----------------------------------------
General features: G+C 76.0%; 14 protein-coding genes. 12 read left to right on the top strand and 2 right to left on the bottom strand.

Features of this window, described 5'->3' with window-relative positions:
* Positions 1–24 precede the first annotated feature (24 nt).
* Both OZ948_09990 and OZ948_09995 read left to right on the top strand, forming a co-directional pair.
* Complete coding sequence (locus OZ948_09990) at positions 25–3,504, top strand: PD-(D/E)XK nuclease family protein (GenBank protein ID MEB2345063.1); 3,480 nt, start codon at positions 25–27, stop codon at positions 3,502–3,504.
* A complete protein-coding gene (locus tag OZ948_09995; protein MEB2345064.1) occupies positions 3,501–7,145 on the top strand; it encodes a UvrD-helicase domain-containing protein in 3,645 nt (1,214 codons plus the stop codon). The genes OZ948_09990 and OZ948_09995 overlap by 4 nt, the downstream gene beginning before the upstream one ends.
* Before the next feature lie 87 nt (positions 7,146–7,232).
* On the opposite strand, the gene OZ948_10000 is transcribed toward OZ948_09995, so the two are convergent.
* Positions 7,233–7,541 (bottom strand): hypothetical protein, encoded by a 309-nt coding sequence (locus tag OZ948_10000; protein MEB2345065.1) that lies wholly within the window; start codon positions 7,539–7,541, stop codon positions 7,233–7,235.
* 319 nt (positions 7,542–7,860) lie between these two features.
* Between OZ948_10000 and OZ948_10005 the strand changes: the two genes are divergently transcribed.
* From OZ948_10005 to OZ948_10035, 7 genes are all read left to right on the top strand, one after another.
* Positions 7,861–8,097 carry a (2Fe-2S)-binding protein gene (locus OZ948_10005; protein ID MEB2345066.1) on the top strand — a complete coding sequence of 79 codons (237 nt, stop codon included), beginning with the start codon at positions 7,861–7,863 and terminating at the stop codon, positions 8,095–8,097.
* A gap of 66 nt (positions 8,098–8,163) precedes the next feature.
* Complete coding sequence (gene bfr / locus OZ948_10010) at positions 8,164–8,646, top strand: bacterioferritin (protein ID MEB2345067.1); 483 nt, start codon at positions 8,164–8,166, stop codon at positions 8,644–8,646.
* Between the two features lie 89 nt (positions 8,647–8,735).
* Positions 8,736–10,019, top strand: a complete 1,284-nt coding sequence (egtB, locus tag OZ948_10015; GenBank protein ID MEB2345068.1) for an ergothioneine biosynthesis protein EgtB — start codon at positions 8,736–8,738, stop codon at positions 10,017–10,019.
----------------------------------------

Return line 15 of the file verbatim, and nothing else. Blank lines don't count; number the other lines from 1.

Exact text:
* Complete coding sequence (gene bfr / locus OZ948_10010) at positions 8,164–8,646, top strand: bacterioferritin (protein ID MEB2345067.1); 483 nt, start codon at positions 8,164–8,166, stop codon at positions 8,644–8,646.